Gateshead NHS Foundation Trust says it has reduced running costs for its datacentre by 80 per cent as a result of implementing management software from Veeam.
The software offers data protection, disaster recovery and VMware management and has been configured for a virtualised environment, meaning there is almost no downtime during backup.
The trust has recently received a free upgrade to version 5 of the software after implementing version 4 in September last year for £10,000.
The trust purchased the technology ahead of the release of version 5 at a "reduced price", in anticipation of the free upgrade, according to Jon Potts, infrastructure manager at Gateshead Health
Veeam replaces a solution from HP called Data Protector.
The implementation follows an ongoing virtualisation project across the 117 servers in the datacentre, which is about 80 per cent completed. The datacentre supports three sites and 2,500 users.
The trust began virtualising its datacentre using virtualisation solution VMware in 2006.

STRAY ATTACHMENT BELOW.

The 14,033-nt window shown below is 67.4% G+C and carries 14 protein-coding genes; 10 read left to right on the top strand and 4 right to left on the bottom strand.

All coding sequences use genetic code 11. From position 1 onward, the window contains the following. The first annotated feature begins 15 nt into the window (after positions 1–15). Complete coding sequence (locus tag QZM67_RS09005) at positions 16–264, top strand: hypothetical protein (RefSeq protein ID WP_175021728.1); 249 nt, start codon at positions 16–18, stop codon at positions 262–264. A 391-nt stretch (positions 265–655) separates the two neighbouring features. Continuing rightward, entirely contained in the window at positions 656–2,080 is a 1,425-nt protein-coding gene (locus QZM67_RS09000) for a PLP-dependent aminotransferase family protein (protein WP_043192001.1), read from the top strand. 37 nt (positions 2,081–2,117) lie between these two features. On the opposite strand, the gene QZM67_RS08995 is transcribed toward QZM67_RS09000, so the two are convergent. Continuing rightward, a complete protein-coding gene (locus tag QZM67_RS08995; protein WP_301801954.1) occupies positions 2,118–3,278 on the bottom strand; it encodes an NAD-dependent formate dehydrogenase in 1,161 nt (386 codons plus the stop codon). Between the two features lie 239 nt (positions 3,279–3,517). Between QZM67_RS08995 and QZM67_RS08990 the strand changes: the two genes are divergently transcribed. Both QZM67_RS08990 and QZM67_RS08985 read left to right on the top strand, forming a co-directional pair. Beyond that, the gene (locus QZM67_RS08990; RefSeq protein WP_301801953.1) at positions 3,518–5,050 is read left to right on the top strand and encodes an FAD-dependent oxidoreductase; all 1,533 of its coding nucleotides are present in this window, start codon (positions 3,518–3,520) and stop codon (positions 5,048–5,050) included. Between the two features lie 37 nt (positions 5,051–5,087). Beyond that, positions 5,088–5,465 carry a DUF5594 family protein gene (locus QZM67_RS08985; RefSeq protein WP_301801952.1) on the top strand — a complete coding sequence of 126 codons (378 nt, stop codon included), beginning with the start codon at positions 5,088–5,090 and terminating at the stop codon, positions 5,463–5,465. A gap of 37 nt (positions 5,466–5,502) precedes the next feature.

Commenting on the move to Veeam, Potts said: "The Veeam solution integrates more tightly into the virtual infrastructure and allows us to view the progress of backups while they are being tested.
"This wasn't possible with HP Data Protector, which hadn't been designed for a virtualised datacentre.
"The restore time with the previous technology was approximately two hours while it takes 15 minutes with VMware," he said.
He added that the solution has been configured so that there is very little downtime during server backup. This is because the software creates a sandbox within the virtualised environment which can operate while the server is still running. It does this by making use of spare capacity.
Potts explained that it was this function that prompted the trust to choose this solution over a one from VRanger that it also tested.
The trust has already configured the solution across critical servers managing information for Pathology, A+E and Endoscopy and will have finished rolling out the solution across the other 85 virtualised servers by June.